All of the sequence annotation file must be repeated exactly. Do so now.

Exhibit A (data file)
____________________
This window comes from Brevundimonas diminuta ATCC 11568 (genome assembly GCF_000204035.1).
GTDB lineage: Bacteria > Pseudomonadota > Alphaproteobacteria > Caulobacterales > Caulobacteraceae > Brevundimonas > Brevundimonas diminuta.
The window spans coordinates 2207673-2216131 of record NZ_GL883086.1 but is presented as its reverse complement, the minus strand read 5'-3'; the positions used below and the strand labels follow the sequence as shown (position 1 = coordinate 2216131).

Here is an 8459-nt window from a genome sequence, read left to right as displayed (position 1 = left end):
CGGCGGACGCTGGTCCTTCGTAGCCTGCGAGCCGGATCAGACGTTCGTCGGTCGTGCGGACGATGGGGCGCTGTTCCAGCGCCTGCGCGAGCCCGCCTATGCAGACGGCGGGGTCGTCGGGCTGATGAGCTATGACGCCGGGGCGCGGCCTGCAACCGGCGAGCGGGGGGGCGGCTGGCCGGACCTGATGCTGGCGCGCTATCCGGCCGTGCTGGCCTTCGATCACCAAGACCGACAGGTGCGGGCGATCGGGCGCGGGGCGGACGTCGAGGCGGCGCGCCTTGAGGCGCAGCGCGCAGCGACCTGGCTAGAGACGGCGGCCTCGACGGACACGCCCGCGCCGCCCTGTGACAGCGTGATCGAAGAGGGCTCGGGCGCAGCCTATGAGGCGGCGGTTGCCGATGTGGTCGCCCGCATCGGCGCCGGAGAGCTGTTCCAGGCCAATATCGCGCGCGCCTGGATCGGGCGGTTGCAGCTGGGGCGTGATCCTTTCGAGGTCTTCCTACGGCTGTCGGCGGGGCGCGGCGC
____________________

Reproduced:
This window comes from Brevundimonas diminuta ATCC 11568 (genome assembly GCF_000204035.1).
GTDB lineage: Bacteria > Pseudomonadota > Alphaproteobacteria > Caulobacterales > Caulobacteraceae > Brevundimonas > Brevundimonas diminuta.
The window spans coordinates 2207673-2216131 of record NZ_GL883086.1 but is presented as its reverse complement, the minus strand read 5'-3'; the positions used below and the strand labels follow the sequence as shown (position 1 = coordinate 2216131).

Here is an 8459-nt window from a genome sequence, read left to right as displayed (position 1 = left end):
CGGCGGACGCTGGTCCTTCGTAGCCTGCGAGCCGGATCAGACGTTCGTCGGTCGTGCGGACGATGGGGCGCTGTTCCAGCGCCTGCGCGAGCCCGCCTATGCAGACGGCGGGGTCGTCGGGCTGATGAGCTATGACGCCGGGGCGCGGCCTGCAACCGGCGAGCGGGGGGGCGGCTGGCCGGACCTGATGCTGGCGCGCTATCCGGCCGTGCTGGCCTTCGATCACCAAGACCGACAGGTGCGGGCGATCGGGCGCGGGGCGGACGTCGAGGCGGCGCGCCTTGAGGCGCAGCGCGCAGCGACCTGGCTAGAGACGGCGGCCTCGACGGACACGCCCGCGCCGCCCTGTGACAGCGTGATCGAAGAGGGCTCGGGCGCAGCCTATGAGGCGGCGGTTGCCGATGTGGTCGCCCGCATCGGCGCCGGAGAGCTGTTCCAGGCCAATATCGCGCGCGCCTGGATCGGGCGGTTGCAGCTGGGGCGTGATCCTTTCGAGGTCTTCCTACGGCTGTCGGCGGGGCGCGGCGC